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  • 🚁 Heli view: Can the continent get over its range anxiety?

🚁 Heli view: Can the continent get over its range anxiety?

Africa is fast acquiring electric vehicles and now needs to build extensive charging infrastructure to support the transition. That much everyone agrees on. 

  • But the nature of the charging networks is far from clear. 

  • Western & Asian models are prohibitively expensive.

High hurdle: The size of the challenge for the continent is obvious from the number of charging stations currently in existence. 

  • South Africa has 400, Morocco 120 and Egypt 48. 

  • China has 1.8 million and America has 64,000. 

  • India talks about 1 million charging stations by 2030.

Solid momentum: The pace of Africa’s charging infrastructure rollout may be slow. But several countries and startups are making sizable bets. 

  • Morocco will build 2,500 charging stations in three years. 

  • Ethiopia plans for 2,226 charging stations within a decade.

Government needed: The reasons for the main challenge to Africa’s mobility transition include limited public financing, energy access and urban planning. 

  • S&P Global speaks of “inadequate charging infrastructure and a lack of supportive policy” in Africa. 

  • The African Development Bank says, “The lack of a long-term urban infrastructure plan is a major constraint.”

  • Countries such as Kenya, South Africa, Tanzania and Ghana are at last working on comprehensive electric mobility frameworks.

  • But all of them will require substantial international investment. 

Old wines: Limited charging infrastructure is a new version of an old problem. 

  • Africa spends only 3.5% of GDP on any kind of infrastructure while China spends 7.7% and India 5.2%. 

Little headroom: Alas, African governments’ ability to fund infrastructure is decreasing.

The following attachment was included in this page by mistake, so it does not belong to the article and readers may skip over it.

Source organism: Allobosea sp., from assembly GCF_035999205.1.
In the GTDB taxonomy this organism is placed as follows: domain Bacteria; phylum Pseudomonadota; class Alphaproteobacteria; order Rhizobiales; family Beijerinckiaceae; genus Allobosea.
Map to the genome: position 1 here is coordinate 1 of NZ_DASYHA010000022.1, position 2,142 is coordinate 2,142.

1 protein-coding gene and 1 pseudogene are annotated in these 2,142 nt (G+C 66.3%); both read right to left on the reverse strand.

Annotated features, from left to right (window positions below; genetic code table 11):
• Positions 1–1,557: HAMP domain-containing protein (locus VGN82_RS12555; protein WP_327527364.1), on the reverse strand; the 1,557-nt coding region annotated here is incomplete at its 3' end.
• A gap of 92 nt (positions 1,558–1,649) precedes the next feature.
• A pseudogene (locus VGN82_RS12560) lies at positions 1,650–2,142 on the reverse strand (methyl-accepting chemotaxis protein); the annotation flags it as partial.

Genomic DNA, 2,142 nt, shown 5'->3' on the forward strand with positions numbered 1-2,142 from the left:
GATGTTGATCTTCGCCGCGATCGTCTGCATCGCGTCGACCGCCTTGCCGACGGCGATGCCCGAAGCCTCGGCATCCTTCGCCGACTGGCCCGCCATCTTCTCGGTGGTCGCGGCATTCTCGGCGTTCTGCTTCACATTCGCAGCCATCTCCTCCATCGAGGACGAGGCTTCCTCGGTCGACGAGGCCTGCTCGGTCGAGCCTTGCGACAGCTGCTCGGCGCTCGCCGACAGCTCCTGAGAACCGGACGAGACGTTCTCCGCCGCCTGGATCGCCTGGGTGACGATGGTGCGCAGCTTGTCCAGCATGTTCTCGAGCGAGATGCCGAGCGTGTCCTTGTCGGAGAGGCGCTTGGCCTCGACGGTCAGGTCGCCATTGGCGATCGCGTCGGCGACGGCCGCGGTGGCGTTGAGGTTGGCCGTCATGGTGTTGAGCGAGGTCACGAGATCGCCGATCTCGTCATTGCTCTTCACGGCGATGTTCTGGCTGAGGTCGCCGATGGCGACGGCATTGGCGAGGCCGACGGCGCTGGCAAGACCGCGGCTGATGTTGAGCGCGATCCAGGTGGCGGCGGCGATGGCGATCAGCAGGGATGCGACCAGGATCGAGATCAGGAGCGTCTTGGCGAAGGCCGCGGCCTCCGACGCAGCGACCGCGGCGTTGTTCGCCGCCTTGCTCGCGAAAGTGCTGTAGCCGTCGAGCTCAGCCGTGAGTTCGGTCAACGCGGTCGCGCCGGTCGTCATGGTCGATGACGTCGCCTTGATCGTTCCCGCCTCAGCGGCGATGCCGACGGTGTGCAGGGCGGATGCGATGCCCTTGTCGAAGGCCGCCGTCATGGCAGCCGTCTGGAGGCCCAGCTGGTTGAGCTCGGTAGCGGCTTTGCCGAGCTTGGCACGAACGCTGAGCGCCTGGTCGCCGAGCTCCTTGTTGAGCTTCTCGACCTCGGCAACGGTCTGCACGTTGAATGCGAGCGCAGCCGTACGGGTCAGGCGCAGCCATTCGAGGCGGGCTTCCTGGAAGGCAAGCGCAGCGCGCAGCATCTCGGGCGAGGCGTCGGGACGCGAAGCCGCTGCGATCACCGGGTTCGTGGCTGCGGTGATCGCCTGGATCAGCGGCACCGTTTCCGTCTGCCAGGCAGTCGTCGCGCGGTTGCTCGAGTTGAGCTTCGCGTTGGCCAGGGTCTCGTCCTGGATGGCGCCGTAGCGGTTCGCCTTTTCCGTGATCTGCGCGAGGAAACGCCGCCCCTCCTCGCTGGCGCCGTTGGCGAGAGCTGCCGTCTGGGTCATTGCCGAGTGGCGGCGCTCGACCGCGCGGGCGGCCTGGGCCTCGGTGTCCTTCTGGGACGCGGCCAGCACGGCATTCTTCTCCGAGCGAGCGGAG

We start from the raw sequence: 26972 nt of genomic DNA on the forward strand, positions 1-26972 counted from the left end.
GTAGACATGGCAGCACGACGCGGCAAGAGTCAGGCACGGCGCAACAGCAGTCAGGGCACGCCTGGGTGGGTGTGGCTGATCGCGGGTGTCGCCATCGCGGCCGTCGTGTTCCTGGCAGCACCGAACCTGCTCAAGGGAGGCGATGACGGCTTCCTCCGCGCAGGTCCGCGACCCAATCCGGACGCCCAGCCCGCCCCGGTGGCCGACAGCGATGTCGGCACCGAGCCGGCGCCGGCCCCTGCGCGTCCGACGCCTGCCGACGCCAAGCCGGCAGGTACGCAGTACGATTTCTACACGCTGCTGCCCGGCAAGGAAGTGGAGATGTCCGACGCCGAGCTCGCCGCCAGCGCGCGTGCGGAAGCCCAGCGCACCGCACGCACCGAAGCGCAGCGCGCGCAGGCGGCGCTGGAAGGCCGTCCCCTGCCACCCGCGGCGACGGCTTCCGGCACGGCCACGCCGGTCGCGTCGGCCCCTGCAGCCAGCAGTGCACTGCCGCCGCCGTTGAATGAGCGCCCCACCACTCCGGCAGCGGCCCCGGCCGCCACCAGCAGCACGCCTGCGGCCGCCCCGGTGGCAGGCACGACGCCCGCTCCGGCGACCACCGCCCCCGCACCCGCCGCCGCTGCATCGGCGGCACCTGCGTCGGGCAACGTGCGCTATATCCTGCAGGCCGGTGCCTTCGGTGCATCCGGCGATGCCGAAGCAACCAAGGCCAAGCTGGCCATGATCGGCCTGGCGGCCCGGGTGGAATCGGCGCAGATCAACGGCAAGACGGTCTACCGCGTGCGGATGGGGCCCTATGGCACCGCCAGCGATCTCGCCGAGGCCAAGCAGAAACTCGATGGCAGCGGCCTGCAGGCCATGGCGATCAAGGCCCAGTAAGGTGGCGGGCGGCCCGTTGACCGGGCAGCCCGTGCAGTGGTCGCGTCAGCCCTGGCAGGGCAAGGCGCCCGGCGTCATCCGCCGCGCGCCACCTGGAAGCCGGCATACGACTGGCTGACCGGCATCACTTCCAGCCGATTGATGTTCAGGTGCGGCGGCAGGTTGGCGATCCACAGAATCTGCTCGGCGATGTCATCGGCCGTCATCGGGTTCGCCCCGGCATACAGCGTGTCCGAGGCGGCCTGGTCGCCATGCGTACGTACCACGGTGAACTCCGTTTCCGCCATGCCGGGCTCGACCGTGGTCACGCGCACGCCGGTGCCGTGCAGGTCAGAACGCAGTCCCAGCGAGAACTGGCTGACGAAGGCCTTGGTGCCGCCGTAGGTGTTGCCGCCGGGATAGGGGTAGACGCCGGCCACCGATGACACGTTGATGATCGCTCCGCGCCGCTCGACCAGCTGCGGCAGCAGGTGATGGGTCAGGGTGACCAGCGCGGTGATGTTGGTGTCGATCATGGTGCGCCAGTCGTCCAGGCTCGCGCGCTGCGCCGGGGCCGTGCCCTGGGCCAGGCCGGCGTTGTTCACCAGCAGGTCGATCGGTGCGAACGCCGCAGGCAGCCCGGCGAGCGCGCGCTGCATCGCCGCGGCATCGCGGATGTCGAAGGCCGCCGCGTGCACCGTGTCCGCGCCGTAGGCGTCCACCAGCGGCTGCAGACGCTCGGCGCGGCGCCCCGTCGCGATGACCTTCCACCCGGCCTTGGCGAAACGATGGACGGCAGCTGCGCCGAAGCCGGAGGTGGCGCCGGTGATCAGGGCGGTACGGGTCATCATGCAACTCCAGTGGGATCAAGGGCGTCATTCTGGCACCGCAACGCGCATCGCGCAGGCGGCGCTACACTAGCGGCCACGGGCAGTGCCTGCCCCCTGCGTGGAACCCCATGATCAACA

• In the past decade debt-to-GDP ratios rose from 31% to above 50%.

  • Borrowing gets ever more expensive. New solutions are required.

Furthermore: Africa’s charging needs are unique. This adds to the challenge.

  • Globally, electric cars lead the way, followed in some places by lorries.

  • But in Africa a much greater proportion of road transport is shared or public. 

  • Bikes and buses have the greatest pull in the electric vehicle market.

Good news: Two-wheelers and bus fleets are easier to charge than cars or lorries.

  • Motorbikes require far less electricity given their much lower weight. 

  • Buses carry much larger batteries and can do with charging at depots only. 

Solution seeking: If necessity is the mother of invention, Africa’s EV sector is an innovator’s paradise. Demand is real but the front door is blocked. 

  • Recent years have seen a proliferation of local or low-cost solutions. 

  • Most fixes and shortcuts only resolve part of the charging dilemma. 

  • But as a whole they represent an African infrastructure solution.  

Pit stop: Battery swapping is a workable alternative to traditional charging.

 

  • EV company Spiro’s Swap N’ Go model offers bikers a new battery instantly across a network of stations in East and West Africa, as does Ampersand. 

  • Fika provides riders with equipment for low-voltage home charging.

Depot charging: BasiGo and Roam, Kenyan electric bus startups, created charging stations in bus depots built around current public transport routes.

  • BasiGo also offers complementary charging as part of a battery lease subscription. 

Power source: Connecting remote charging points is especially tricky. As a result, off-grid, solar-powered charging stations are gaining traction.

  • A new report on distributed renewable microgrids sees them form the backbone of charging networks. 

  • It predicts "the off-grid charging hardware market to reach $16 billion by 2034” with a compound annual growth rate of almost 50%.

  • Zero Carbon Charge, a South African company, is investing $50 million in more than 100 off-grid, solar-powered charging stations.

Public leaders: Innovation in charging infrastructure is mostly private. Yet government is not completely immune to new ideas. 

  • Rwanda is lowering power tariffs for EV charging and offering free land for stations built by private companies. 

Stepping stones: For now, few African countries have the capital for nationwide charging networks. 

  • Until the revenue streams are proven and investors dare to fund millions of public charge points, piecemeal solutions are likely to rule. 

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